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posted by janrinok on Friday November 18, @05:21AM   Printer-friendly

Employee expenses were approved by posting emoji in Slack channels, DMs:

Sam Bankman-Fried's failed FTX business empire misused customer funds and lacked trustworthy financial statements or any real internal controls, according to the new boss of the collapsed $32 billion crypto exchange.

John Ray III, a veteran insolvency professional who oversaw the liquidation of Enron, said in a US court filing on Thursday that FTX was the worst case of corporate failure that he had seen in his more than 40-year career.

"Never in my career have I seen such a complete failure of corporate controls and such a complete absence of trustworthy financial information as occurred here," he wrote.

The statement underlined the chaos and mismanagement at the heart of what was once a leading crypto industry player with deep ties in Washington DC. The demise of Bankman-Fried's FTX empire has plunged crypto markets into a crisis. Bankman-Fried did not immediately respond to a request for comment on the new filing.

Ray said he had found at FTX international, FTX US and Bankman-Fried's Alameda Research trading company "compromised systems integrity," "faulty regulatory oversight," and a "concentration of control in the hands of a very small group of inexperienced, unsophisticated, and potentially compromised individuals."

The scathing filing in the federal bankruptcy court in Delaware painted a picture of severe mismanagement by Bankman-Fried at FTX, a company that raised billions of dollars from top-tier venture capital investors such as Sequoia, SoftBank and Temasek.

FTX failed to keep proper books, records, or security controls for the digital assets it held for customers; used software to "conceal the misuse of customer funds"; and gave special treatment to Alameda, said Ray, adding that "the debtors do not have an accounting department and outsource this function."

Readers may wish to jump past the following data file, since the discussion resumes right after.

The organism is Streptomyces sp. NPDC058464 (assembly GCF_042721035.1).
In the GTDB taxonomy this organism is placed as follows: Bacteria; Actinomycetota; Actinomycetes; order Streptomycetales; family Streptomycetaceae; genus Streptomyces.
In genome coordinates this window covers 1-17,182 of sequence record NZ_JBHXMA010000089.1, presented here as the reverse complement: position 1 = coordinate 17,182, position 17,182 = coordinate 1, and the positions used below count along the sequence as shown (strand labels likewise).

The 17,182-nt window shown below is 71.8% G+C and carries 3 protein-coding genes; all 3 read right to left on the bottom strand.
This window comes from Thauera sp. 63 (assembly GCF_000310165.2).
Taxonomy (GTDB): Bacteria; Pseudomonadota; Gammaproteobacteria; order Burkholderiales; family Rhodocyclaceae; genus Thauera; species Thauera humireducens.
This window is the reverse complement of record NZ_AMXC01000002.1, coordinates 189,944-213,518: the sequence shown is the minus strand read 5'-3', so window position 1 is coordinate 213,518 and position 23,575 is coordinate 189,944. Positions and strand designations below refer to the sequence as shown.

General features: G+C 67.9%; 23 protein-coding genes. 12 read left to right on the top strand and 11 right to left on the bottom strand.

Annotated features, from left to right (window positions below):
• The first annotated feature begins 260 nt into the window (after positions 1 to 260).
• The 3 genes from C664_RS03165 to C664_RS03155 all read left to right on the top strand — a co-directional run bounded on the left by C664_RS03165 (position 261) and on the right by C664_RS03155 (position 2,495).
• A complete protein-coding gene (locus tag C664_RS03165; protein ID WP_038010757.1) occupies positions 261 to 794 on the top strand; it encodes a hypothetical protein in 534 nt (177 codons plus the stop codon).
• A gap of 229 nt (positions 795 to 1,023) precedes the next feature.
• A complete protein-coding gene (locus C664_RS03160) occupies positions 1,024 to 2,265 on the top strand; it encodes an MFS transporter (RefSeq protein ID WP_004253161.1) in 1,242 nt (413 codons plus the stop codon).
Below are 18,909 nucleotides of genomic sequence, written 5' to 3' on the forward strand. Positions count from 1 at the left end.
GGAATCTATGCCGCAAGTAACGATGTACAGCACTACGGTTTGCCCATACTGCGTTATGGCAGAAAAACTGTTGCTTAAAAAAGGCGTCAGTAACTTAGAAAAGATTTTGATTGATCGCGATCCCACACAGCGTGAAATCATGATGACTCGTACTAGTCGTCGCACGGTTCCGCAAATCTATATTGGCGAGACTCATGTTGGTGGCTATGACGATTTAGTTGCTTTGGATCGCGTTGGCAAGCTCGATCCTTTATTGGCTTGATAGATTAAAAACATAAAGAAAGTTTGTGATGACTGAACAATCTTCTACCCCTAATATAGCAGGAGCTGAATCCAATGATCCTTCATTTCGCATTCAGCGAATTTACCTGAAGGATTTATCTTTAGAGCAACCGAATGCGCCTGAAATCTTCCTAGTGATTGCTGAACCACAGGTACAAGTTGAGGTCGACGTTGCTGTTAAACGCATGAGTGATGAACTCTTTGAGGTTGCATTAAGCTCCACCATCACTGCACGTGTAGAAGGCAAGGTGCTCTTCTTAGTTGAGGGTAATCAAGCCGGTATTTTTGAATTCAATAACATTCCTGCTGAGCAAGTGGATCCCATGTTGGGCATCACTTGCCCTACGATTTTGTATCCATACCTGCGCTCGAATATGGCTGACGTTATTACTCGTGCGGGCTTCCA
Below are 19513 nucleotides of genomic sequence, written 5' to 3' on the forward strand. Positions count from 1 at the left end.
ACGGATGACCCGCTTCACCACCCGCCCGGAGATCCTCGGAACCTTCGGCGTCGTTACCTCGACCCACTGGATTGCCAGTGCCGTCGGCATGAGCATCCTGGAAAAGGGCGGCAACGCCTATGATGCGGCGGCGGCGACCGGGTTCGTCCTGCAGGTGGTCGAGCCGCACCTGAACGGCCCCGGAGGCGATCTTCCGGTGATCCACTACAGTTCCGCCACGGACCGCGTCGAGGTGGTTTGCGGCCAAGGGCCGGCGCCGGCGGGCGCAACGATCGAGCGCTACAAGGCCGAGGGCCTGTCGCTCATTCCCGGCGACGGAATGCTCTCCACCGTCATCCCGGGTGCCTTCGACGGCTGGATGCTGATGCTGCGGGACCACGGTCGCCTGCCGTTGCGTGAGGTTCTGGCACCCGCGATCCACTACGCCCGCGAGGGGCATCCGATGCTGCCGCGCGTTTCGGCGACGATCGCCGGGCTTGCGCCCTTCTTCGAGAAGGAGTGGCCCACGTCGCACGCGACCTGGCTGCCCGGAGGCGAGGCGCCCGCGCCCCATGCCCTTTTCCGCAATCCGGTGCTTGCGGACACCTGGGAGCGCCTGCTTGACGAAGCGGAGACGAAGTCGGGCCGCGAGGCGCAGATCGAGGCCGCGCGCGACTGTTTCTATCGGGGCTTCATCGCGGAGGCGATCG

He said the company did not have "an accurate list" of its own bank accounts, or even a complete record of the people who worked for FTX. He added that FTX used "an unsecured group email account" to manage the security keys for its digital assets.


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  • (Score: 4, Insightful) by Frosty Piss on Friday November 18, @05:45AM

    by Frosty Piss (4971) on Friday November 18, @05:45AM (#1280302)

    Hopefully the entire crypto pyramid will soon collapse and I can once again afford a decent graphics card.

    Blockchain is interesting and all, though it seems to be a solution in search of a problem. But cryptocurrency is a pyramid scam and always has been.

  • (Score: 3, Interesting) by khallow on Friday November 18, @06:00AM (3 children)

    by khallow (3766) Subscriber Badge on Friday November 18, @06:00AM (#1280304) Journal
    I wondered what "FTX" was, having seen it in the news here a few times by now. So here's the first two [wikipedia.org] sentences from Wikipedia describing this enterprise:

    FTX is a Bahamas-based cryptocurrency exchange.[5][6] The exchange was founded in 2019 and, at its peak in 2021, had over one million users and was the third largest crypto exchange by volume.[7][8] FTX is incorporated in Antigua and Barbuda and headquartered in The Bahamas.[9]

    So basically a three year old company, really named "FTX", got handed a bunch of cryptocurrency assets and has since gone bankrupt. Says some ugly things about the acumen of the involved traders/investors. Similarly, I see that the CEO repeatedly mentioned for his heavy participation in these shenanigans, Sam Bankman-Fried, was born in 1992. He would have been 27 when the company was started. Reading on, he spent four years at a "proprietary trading firm" (trades securities with the firm's own currency), started up Alameda Research, a qualitative trading firm, scored big on bitcoin arbitrage between Japanese and US markets, and founded FTX in 2019. By now, FTX was managed by a trader with barely nine years of experience in the industry and little experience running a large firm.

    Finally, it's a derivatives business. I wouldn't be surprised to find that they were massively leveraged with a huge amount of liability per asset owned. Nobody who knows enough about that is commenting, but it's almost a guarantee given how little care the whole community put towards any sort of accounting integrity.

    Tell me if you start getting surprised. I'll slow down.

    This is classic economic bubble behavior - a complete acceptance of huge levels of risk. I'm sure the reasoning is that crypto buyers figured that some of it would be fraudulent/risky, but enough would be legit/safe that they would get massively wealthy all the same.